Study: Assessing Pain in Hospitalized Horses Deemed ‘Important,’ but Challenged

Scientists say equine veterinary hospital staff are largely receptive to using systemic pain assessments, although there are barriers to address in this process.

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sick or painful horse hanging head over stall door
Assessing a horse’s pain levels can help veterinary hospital staff improve patient welfare. | iStock

Researchers have recently shown that knowing horses’ pain levels during hospitalization would be beneficial for horses and veterinary staff alike, but putting these efforts into practice can be challenging.

A perceived lack of useful pain assessment tools, variations in pain scoring among different staff members, and the difficulties of reading the unique, subtle cues specific to individual horses might prevent veterinary hospitals from implementing systematic pain assessments in their equine patients, said Olivia Curry, PhD candidate at the Royal (Dick) School of Veterinary Studies at the University of Edinburgh, in Scotland.

Even so, staff are eager and willing to work toward that goal—which she said would ultimately lead to better pain management, more informed treatment decisions, happier horses, and safer caretakers.

“Veterinary staff recognize the importance of pain assessment but face challenges due to limitations in current methods, training, and interpretation of horse behavior,” said Curry during her presentation at the 2024 Conference of the International Society for Equitation Science, held March 14-16 in Cambridge, New Zealand. “Nevertheless, there really is a strong desire for improvement, including better tools for training and standardized protocols within the hospital.”

Although there are multiple methods, tools, and a smartphone app designed to assess pain in horses, there’s no evidence that equine veterinary hospitals use them, she said.

To assess how hospital staff members view systematic pain assessment, Curry and her fellow researchers carried out open-ended interviews with nine staff members—including veterinary surgeons and nurses—at the Dick Vet Equine Hospital. They asked the interviewees to openly talk about their experiences, thoughts, and issues regarding pain assessment in their patients.

Comments during this discussion included: “I think we could do a lot better” and “In an ideal world, we would pain-score every horse with a painful condition.” In reality that doesn’t happen, however, Curry said.

After thoroughly analyzing the responses they received, Curry and her colleagues identified nine themes of concern that fell into three categories:

  1. How to assess pain.
    • Existing methods and tools have limited use in a hospital, being highly subjective and time-consuming.
    • Pain assessment is nonetheless important and needs to be done more often.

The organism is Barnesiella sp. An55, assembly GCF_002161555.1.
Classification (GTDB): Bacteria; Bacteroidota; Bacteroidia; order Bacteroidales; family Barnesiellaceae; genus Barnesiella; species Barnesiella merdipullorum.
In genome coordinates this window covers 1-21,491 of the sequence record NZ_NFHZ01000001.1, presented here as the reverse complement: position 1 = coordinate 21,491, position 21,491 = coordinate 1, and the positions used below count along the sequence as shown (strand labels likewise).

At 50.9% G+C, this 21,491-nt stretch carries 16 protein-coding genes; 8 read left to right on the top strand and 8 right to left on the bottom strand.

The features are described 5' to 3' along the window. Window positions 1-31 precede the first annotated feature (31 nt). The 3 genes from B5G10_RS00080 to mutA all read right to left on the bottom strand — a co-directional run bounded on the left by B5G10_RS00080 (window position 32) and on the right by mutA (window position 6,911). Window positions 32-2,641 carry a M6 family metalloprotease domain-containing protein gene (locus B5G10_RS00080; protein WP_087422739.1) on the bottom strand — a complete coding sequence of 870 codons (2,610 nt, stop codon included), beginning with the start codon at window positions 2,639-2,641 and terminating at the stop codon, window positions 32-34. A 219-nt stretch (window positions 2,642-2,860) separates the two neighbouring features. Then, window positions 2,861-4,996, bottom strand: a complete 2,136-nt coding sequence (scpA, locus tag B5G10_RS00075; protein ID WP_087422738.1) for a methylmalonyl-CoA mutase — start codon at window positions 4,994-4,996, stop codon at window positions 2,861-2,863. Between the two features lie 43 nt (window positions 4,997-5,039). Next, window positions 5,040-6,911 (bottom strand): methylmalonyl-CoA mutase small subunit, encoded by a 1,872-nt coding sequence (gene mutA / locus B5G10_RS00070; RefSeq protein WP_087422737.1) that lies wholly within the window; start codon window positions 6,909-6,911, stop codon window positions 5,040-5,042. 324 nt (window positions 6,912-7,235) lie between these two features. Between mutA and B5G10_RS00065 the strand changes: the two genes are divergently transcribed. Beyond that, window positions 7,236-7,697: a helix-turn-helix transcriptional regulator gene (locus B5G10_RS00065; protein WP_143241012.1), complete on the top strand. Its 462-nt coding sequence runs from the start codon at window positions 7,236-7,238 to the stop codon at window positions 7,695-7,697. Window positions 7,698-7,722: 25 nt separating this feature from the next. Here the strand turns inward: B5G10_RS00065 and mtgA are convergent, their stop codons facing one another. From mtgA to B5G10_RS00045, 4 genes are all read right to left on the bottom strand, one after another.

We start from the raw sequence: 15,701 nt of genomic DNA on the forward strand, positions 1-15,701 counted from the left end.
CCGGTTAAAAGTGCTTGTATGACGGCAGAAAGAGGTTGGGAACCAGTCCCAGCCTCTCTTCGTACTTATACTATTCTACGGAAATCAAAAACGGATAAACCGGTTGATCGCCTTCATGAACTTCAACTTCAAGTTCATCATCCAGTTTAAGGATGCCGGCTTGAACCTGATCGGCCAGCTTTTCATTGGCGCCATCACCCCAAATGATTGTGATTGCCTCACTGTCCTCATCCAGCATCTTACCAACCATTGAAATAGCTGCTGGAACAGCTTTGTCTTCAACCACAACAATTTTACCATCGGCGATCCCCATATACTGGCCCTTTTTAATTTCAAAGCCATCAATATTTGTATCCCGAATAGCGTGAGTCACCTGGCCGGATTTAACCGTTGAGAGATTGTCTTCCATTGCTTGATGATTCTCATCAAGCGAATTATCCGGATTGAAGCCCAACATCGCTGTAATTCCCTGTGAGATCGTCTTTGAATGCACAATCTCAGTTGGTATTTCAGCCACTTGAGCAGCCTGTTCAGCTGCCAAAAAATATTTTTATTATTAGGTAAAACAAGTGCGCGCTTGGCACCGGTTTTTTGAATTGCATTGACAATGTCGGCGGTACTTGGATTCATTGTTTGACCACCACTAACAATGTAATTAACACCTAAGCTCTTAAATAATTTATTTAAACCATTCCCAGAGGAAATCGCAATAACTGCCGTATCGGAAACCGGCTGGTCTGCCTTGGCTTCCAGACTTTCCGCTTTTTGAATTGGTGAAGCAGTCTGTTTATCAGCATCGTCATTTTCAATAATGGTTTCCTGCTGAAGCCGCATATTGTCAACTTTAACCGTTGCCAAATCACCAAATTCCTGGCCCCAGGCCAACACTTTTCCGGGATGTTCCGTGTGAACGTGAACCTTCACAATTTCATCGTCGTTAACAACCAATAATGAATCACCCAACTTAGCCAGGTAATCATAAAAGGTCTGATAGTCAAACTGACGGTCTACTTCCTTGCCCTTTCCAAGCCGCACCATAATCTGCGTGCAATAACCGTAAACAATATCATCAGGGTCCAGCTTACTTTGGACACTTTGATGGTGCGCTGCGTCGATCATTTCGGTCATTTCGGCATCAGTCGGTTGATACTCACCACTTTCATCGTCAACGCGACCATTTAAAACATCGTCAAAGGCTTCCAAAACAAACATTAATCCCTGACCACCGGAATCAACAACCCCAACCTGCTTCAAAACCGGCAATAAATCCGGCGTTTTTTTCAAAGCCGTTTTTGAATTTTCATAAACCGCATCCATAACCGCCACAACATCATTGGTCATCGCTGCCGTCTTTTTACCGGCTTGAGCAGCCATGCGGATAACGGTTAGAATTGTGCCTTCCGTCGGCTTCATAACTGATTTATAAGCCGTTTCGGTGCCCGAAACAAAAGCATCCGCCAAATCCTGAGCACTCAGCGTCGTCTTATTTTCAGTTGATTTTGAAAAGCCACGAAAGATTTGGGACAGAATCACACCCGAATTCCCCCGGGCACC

• Staff are motivated and want to do better, so it’s important to optimize the approach.
  2. Effects of the person doing the pain observations.
    • Education, training, and general experience with horses can influence results.
    • People’s personal experiences with pain and any inaccurate assumptions that horses are like people (anthropomorphism) can sway observations.
    • Results can vary significantly from one staff member to another as well as between hospital staff and horse owners.
  3. The horse itself.
    • Individual horses and even breeds can express pain in different ways.
    • The stress of traveling and change of environment in a hospital setting can alter the way a horse shows pain.
    • Subtle signs of pain, such as standing at the back of the stall, can get overlooked.

Opportunities for Future Research

Although the researchers focused on a single equine hospital, their findings nonetheless point to themes that—if confirmed through additional, larger studies—could merit further research, Curry said. And that’s important because identifying pain and managing it appropriately plays a critical role in keeping hospitalization safe and ethical for equids and their handlers, she added.

“Accurate pain assessment is vital in equine veterinary medicine and welfare due to its potential to identify significant distress and suffering,” Curry explained. “Painful experiences can adversely affect (horses) physical and psychological well-being, as well as impact physiological functions, social interactions, and normal behaviors. Pain-induced behavioral changes such as aggression, fear, and withdrawal can compromise the safety of people and the horse-human relationship.”

She continued, noting that future research could focus on training for hospital staff, practicality of implementation, expansion of use, and larger-scale studies.


Written by:

Passionate about horses and science from the time she was riding her first Shetland Pony in Texas, Christa Lesté-Lasserre writes about scientific research that contributes to a better understanding of all equids. After undergrad studies in science, journalism, and literature, she received a master’s degree in creative writing. Now based in France, she aims to present the most fascinating aspect of equine science: the story it creates. Follow Lesté-Lasserre on Twitter @christalestelas.

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